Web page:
• Open Access

Quantifying the role of atmospheric rivers in the interior western United States

Authors

  • Jonathan J. Rutz,

    Corresponding author
    1. Department of Atmospheric Sciences, University of Utah, 135 South 1460 East, Rm 819 (WBB), Salt Lake City, UT 84112-0110, USA
    • Department of Atmospheric Sciences, University of Utah, 135 South 1460 East, Rm 819 (WBB), Salt Lake City, UT 84112-0110, USA.
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  • W. James Steenburgh

    1. Department of Atmospheric Sciences, University of Utah, 135 South 1460 East, Rm 819 (WBB), Salt Lake City, UT 84112-0110, USA
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Abstract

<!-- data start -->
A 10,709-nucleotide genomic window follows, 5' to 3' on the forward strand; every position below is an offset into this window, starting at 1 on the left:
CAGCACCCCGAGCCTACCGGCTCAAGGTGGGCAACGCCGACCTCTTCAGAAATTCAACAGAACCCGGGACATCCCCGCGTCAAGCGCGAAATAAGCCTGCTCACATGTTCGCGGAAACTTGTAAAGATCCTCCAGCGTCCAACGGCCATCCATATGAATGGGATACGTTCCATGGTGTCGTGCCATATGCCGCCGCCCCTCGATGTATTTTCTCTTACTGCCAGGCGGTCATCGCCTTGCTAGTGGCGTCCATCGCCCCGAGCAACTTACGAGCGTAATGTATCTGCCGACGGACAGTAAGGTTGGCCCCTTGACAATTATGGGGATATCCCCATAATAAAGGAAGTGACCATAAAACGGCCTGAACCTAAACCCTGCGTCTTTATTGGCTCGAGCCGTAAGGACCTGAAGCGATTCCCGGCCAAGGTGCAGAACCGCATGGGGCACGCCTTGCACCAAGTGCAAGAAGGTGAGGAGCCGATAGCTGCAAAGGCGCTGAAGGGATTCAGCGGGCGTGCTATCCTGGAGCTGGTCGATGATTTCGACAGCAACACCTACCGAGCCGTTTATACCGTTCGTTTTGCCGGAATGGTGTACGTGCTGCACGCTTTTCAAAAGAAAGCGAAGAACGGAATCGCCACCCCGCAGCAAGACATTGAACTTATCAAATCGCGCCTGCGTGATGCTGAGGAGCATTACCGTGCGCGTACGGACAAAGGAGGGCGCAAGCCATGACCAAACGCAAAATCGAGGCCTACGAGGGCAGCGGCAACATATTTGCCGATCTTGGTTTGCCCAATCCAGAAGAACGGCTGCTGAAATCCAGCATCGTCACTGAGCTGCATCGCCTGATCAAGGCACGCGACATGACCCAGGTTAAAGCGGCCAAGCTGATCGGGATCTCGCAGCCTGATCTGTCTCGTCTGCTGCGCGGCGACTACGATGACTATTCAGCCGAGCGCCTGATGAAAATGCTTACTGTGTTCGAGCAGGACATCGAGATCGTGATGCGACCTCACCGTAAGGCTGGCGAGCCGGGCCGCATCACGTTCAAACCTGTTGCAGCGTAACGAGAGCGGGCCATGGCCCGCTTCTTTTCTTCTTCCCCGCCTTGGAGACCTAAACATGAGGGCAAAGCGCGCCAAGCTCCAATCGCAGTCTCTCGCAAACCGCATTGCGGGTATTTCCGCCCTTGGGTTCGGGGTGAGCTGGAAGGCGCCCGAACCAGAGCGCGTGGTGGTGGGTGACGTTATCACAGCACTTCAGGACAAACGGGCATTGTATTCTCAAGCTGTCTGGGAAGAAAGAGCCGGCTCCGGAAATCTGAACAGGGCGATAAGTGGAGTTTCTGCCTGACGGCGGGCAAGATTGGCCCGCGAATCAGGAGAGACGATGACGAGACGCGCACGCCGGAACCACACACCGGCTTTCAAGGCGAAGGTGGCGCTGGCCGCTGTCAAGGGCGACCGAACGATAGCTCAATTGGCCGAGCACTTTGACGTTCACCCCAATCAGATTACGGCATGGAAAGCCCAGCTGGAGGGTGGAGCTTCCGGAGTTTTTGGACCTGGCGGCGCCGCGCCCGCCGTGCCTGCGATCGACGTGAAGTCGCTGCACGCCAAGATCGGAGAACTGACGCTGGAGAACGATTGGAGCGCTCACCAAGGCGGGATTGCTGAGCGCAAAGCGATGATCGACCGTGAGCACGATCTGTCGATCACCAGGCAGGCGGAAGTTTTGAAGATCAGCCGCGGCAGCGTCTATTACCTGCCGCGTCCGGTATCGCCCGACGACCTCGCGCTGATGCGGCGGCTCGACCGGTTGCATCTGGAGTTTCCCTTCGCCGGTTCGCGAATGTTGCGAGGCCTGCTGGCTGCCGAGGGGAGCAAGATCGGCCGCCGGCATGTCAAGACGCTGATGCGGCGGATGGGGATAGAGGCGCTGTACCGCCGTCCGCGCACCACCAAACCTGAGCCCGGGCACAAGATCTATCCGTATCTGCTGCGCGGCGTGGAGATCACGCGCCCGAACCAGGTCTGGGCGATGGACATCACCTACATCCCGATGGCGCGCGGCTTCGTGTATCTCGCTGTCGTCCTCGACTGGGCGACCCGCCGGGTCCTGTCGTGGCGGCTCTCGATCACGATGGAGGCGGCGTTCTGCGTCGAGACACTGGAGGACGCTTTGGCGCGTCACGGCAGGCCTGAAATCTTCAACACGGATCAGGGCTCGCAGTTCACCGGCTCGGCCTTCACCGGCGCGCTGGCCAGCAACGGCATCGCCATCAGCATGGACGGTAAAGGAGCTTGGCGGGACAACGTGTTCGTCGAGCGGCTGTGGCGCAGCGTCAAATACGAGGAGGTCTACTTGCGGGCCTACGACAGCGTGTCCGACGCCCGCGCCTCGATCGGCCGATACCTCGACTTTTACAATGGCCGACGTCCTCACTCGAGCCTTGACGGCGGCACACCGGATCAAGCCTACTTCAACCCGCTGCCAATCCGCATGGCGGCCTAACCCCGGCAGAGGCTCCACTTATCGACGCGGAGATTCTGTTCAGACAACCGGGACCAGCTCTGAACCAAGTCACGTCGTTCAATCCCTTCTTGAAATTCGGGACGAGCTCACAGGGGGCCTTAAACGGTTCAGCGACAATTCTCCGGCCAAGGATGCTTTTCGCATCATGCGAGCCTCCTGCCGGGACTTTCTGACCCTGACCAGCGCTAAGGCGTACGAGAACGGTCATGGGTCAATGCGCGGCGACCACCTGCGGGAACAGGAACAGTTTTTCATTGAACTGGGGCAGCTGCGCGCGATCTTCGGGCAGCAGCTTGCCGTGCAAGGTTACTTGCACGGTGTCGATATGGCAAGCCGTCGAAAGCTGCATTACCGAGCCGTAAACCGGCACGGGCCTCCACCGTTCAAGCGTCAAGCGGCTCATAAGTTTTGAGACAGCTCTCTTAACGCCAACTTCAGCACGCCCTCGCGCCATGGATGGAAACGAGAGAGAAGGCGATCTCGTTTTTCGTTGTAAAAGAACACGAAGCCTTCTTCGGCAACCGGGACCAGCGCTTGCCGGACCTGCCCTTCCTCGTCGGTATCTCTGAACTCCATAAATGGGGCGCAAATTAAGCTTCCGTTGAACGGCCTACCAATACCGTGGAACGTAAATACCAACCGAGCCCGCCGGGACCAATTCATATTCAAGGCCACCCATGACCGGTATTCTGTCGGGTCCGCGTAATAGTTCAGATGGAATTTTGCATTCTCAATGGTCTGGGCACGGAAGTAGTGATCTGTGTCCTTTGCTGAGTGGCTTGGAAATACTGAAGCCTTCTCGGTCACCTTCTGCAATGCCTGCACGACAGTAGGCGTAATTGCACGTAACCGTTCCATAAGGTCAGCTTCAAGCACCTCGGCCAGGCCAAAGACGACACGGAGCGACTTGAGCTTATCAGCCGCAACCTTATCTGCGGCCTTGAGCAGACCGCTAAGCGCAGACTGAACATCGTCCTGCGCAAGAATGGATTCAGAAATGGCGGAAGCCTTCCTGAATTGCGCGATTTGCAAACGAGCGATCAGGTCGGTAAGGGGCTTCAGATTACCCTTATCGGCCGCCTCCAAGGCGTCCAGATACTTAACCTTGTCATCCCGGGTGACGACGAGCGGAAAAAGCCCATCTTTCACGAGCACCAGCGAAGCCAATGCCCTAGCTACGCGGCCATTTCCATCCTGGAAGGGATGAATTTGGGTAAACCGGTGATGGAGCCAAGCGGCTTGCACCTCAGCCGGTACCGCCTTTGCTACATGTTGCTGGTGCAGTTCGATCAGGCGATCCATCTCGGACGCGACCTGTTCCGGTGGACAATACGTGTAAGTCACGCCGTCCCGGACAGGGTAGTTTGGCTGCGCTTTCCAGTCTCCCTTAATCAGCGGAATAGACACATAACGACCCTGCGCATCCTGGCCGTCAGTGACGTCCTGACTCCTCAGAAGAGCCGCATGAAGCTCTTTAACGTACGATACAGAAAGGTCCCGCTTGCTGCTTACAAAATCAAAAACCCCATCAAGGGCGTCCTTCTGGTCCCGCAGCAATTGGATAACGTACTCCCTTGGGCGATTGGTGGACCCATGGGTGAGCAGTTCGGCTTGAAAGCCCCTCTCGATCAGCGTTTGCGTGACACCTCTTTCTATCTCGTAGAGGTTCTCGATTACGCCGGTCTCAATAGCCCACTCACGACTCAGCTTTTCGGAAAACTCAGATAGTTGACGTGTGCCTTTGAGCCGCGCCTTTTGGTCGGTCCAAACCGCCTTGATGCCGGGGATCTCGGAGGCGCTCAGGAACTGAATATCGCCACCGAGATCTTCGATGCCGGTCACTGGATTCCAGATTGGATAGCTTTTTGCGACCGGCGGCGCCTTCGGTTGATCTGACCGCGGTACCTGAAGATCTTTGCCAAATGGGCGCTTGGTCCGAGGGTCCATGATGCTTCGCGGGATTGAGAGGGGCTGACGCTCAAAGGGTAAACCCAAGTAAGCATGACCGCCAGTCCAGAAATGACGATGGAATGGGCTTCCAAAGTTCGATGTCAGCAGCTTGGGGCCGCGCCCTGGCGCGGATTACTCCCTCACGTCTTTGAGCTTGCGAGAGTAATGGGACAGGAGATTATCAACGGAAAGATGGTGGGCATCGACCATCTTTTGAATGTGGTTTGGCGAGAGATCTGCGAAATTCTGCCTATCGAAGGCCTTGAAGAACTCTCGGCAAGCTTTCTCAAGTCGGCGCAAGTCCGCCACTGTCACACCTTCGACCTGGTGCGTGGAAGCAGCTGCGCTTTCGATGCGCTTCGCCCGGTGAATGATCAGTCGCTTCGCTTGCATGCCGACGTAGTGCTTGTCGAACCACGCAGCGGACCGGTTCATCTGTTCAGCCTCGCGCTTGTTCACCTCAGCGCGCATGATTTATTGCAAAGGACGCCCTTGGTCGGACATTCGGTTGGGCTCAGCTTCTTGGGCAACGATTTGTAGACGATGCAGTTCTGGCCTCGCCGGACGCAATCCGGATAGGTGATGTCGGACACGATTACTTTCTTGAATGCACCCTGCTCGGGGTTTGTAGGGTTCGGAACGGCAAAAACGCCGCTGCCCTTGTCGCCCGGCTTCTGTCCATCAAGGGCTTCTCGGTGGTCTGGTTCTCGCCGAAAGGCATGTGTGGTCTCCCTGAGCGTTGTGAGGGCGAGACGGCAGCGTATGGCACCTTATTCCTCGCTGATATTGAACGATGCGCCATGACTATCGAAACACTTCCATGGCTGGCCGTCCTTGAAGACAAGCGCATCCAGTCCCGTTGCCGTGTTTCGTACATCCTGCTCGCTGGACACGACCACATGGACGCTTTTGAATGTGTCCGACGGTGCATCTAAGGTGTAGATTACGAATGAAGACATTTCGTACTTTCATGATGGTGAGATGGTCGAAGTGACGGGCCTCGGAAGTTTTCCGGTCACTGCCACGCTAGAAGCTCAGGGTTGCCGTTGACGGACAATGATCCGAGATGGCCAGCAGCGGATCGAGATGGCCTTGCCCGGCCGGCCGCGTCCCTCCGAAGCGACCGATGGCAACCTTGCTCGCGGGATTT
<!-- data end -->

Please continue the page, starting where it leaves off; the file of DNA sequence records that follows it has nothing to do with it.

Atmospheric rivers (ARs) have increasingly been recognized for their contribution to high-impact weather and climate variability. A recent investigation based on observations located primarily in lowland valleys and basins of the western United States suggests that 10–50% of the total cool season (November to April) precipitation between water years 1998 and 2008 occurred on the day of and day following AR landfall (hereafter the AR fraction), as identified using Special Sensor Microwave Imager data. However, these results are based only on ARs crossing the North American west coast between 32.5°N and 52.5°N, which excludes those crossing the west coast of the Baja Peninsula. Here, we identify ARs in the ERA-Interim reanalysis and examine the AR fraction at high-elevation observational sites and in the NOAA/CPC Unified Daily Precipitation Analysis. At high-elevation snowpack telemetry sites, we find good agreement with the AR fraction obtained previously for valley and basin locations. We also show that including ARs crossing the west coast of the Baja Peninsula (as far south as 24°N) substantially increases the AR fraction over the southwestern United States. Copyright © 2012 Royal Meteorological Society

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